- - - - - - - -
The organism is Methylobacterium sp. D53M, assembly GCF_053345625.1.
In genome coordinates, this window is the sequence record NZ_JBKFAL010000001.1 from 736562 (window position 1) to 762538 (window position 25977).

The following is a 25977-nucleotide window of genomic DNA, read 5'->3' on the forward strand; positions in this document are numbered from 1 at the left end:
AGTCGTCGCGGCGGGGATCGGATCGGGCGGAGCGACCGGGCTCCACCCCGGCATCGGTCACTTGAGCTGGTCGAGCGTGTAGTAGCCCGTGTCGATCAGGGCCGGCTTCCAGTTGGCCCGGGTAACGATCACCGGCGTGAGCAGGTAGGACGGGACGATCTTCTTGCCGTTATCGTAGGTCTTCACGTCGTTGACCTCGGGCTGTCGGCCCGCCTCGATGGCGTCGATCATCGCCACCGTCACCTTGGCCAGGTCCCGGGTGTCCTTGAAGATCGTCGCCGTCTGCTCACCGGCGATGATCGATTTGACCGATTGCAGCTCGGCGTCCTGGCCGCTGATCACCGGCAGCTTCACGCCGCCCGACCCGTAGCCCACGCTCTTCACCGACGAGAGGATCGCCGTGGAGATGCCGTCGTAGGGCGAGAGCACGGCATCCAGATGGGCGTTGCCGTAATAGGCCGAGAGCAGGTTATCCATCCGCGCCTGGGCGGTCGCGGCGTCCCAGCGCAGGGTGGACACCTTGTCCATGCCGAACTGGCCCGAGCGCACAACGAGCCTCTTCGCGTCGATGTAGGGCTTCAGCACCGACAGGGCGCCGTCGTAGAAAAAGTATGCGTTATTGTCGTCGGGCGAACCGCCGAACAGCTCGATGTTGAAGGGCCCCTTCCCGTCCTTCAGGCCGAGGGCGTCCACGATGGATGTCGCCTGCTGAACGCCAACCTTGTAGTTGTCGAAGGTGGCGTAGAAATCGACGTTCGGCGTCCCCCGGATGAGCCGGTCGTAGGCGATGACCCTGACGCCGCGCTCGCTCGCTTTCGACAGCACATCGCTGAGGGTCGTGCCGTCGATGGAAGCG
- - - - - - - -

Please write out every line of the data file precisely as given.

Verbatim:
The organism is Methylobacterium sp. D53M, assembly GCF_053345625.1.
In genome coordinates, this window is the sequence record NZ_JBKFAL010000001.1 from 736562 (window position 1) to 762538 (window position 25977).

The following is a 25977-nucleotide window of genomic DNA, read 5'->3' on the forward strand; positions in this document are numbered from 1 at the left end:
AGTCGTCGCGGCGGGGATCGGATCGGGCGGAGCGACCGGGCTCCACCCCGGCATCGGTCACTTGAGCTGGTCGAGCGTGTAGTAGCCCGTGTCGATCAGGGCCGGCTTCCAGTTGGCCCGGGTAACGATCACCGGCGTGAGCAGGTAGGACGGGACGATCTTCTTGCCGTTATCGTAGGTCTTCACGTCGTTGACCTCGGGCTGTCGGCCCGCCTCGATGGCGTCGATCATCGCCACCGTCACCTTGGCCAGGTCCCGGGTGTCCTTGAAGATCGTCGCCGTCTGCTCACCGGCGATGATCGATTTGACCGATTGCAGCTCGGCGTCCTGGCCGCTGATCACCGGCAGCTTCACGCCGCCCGACCCGTAGCCCACGCTCTTCACCGACGAGAGGATCGCCGTGGAGATGCCGTCGTAGGGCGAGAGCACGGCATCCAGATGGGCGTTGCCGTAATAGGCCGAGAGCAGGTTATCCATCCGCGCCTGGGCGGTCGCGGCGTCCCAGCGCAGGGTGGACACCTTGTCCATGCCGAACTGGCCCGAGCGCACAACGAGCCTCTTCGCGTCGATGTAGGGCTTCAGCACCGACAGGGCGCCGTCGTAGAAAAAGTATGCGTTATTGTCGTCGGGCGAACCGCCGAACAGCTCGATGTTGAAGGGCCCCTTCCCGTCCTTCAGGCCGAGGGCGTCCACGATGGATGTCGCCTGCTGAACGCCAACCTTGTAGTTGTCGAAGGTGGCGTAGAAATCGACGTTCGGCGTCCCCCGGATGAGCCGGTCGTAGGCGATGACCCTGACGCCGCGCTCGCTCGCTTTCGACAGCACATCGCTGAGGGTCGTGCCGTCGATGGAAGCG